Her question was perfectly clear, and so was your response. I would say to Tanguatlay that we pronounce the word "bury" just as we pronounce the word "berry."
Tes yeux noirs
 
  2  
Reply Sun 17 Apr, 2016 03:42 am
Tanguatlay appears to be aware of the correct pronunciation of 'bury' in standard English, and seeks to know if there are any other English words where the 'u' is pronounced likewise. Ignoring possible regional dialect variations*, I think we can be pretty sure the answer is "no".

*My partner is from Wigan in Lancashire (near Bury, as it happens), and her friend Claire from (also from Wigan) pronounces her own name "Clur". This is a source of (private) mild merriment to my partner and me.

Setanta
 
  2  
Reply Sun 17 Apr, 2016 04:04 am
@Tes yeux noirs,
I agree that the answer to Tanguatlay's question is "no." I have been very frustrated over the last several months by people who show up in threads by English language learners and immediately re-write the sentnece, as though that were the way to answer all such questions. It's as though they have not really read the question, or have failed to understand the question. A few weeks ago, an English language learner showed up and posted some sentences with blanks in them, obviously multiple choice questions. The student was asking if the instructor's answer were correct. I don't care for that type of thread, because i don't want to set up a student to go back to the instructor saying:" "See, this native speaker says you're wrong." I said as much after my second response to such a question.

But the worst part was all these fools who showed up and immediately offered alleged better ways to write the sentence. Hello, are you paying attention? The student cannot re-write the sentence, and that is not what the student is asking. I despair for the students and the site--they're getting crap advice and all too likely just leave, never to return.
0 Replies
 
tanguatlay
 
  2  
Reply Sun 17 Apr, 2016 04:04 am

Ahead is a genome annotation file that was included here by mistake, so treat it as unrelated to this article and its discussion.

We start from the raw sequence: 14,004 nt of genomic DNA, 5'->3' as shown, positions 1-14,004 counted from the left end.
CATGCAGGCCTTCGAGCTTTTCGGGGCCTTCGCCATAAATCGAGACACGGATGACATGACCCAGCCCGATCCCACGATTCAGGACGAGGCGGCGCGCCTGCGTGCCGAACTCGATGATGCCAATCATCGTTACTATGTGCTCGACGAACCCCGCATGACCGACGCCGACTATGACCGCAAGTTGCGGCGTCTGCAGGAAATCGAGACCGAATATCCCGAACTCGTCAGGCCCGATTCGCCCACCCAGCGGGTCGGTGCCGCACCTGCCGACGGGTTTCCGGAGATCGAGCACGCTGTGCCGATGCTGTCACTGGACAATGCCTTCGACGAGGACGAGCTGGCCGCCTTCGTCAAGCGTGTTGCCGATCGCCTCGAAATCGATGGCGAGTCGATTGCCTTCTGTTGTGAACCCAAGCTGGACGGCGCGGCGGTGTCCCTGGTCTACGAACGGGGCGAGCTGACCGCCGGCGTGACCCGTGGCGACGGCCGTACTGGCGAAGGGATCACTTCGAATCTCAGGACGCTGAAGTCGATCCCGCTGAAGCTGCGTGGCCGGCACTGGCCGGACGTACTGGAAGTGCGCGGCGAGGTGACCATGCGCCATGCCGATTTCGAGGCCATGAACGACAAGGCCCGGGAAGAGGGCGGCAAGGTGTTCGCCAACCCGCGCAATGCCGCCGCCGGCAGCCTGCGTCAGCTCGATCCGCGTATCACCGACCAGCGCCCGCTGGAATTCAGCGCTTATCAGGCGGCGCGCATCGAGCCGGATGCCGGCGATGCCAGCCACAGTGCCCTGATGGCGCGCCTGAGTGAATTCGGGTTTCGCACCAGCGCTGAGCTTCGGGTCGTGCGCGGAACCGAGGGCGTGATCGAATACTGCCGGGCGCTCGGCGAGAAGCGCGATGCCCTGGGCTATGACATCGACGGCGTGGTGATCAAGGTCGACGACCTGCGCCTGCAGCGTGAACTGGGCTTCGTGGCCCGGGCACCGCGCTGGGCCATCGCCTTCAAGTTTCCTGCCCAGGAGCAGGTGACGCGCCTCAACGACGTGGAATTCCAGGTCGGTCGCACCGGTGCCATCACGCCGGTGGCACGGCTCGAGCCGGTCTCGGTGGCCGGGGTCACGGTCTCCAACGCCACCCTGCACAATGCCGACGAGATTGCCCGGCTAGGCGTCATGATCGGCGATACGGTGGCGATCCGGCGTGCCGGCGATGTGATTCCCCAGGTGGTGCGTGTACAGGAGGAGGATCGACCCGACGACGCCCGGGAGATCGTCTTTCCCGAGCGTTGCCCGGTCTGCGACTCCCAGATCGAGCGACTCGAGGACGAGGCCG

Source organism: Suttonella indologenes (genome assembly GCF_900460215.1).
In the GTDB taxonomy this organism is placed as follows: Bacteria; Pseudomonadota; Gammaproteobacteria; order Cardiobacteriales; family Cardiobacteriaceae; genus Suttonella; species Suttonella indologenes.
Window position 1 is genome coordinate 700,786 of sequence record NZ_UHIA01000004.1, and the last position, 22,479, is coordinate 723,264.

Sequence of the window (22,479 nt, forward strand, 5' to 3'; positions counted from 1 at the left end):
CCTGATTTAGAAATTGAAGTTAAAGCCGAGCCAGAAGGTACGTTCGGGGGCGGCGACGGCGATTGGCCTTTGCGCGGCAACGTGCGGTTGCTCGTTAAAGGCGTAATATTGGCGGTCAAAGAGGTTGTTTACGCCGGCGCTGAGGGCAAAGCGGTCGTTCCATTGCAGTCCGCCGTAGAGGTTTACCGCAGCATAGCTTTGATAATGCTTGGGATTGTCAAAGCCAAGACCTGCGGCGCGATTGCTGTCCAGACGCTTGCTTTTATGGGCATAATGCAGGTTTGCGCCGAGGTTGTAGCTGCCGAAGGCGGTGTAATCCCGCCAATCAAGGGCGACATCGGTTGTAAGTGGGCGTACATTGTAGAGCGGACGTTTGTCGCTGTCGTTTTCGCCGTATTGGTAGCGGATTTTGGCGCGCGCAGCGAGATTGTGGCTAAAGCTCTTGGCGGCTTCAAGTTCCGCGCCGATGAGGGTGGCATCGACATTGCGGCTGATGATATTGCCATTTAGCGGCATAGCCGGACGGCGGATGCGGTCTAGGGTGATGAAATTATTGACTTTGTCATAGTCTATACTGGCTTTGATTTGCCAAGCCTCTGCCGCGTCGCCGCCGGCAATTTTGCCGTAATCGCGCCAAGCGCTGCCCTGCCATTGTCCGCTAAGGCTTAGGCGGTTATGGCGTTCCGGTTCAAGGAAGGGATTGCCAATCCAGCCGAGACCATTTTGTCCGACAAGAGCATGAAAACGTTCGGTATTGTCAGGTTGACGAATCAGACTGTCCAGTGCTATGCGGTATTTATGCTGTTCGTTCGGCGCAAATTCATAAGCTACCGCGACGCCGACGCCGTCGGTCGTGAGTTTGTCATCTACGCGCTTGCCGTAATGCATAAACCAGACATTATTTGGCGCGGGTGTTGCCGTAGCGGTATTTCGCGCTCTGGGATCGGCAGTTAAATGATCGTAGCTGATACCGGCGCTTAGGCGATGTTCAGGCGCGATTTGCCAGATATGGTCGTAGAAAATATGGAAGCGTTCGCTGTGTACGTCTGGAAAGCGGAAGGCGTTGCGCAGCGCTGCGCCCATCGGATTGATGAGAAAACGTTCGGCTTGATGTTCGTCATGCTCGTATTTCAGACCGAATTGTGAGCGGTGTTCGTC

@Tes yeux noirs,
Tes yeux noirs wrote:

Tanguatlay appears to be aware of the correct pronunciation of 'bury' in standard English, and seeks to know if there are any other English words where the 'u' is pronounced likewise. Ignoring possible regional dialect variations*, I think we can be pretty sure the answer is "no".
Tes yeux noirs, you're right that I know and I'm sure the word 'bury' is pronounced 'berry'. The 'u' in 'bury' sounds like 'air', to me.

I should have been clearer in asking my question, but I thought what I originally posted was clear enough, which unfortunately it is not.
Tes yeux noirs
 
  2  
Reply Sun 17 Apr, 2016 04:09 am
@tanguatlay,
Quote:
I should have been clearer in asking my question, but I thought what I originally posted was clear enough, which unfortunately is not.

I repeat what I wrote before about this. Your question was perfectly clear. Unfortunately there are plenty of people on A2K who rush to answer questions without reading or understanding them properly. [Edit: while I was typing this, Setanta said pretty much the same thing. Great minds think alike.]
tanguatlay
 
  1  
Reply Sun 17 Apr, 2016 04:23 am
@Tes yeux noirs,
Tes yeux noirs wrote:

Quote:
I should have been clearer in asking my question, but I thought what I originally posted was clear enough, which unfortunately is not.

I repeat what I wrote before about this. Your question was perfectly clear. Unfortunately there are plenty of people on A2K who rush to answer questions without reading or understanding them properly.
Thanks for your explanation. I feel more at ease now.
0 Replies
 
Lordyaswas
 
  1  
Reply Sun 17 Apr, 2016 05:05 am
@Setanta,
Setanta wrote:

Her question was perfectly clear, and so was your response. I would say to Tanguatlay that we pronounce the word "bury" just as we pronounce the word "berry."


Absolutely.
0 Replies
 
Setanta
 
  1  
Reply Sun 17 Apr, 2016 05:27 am
0 Replies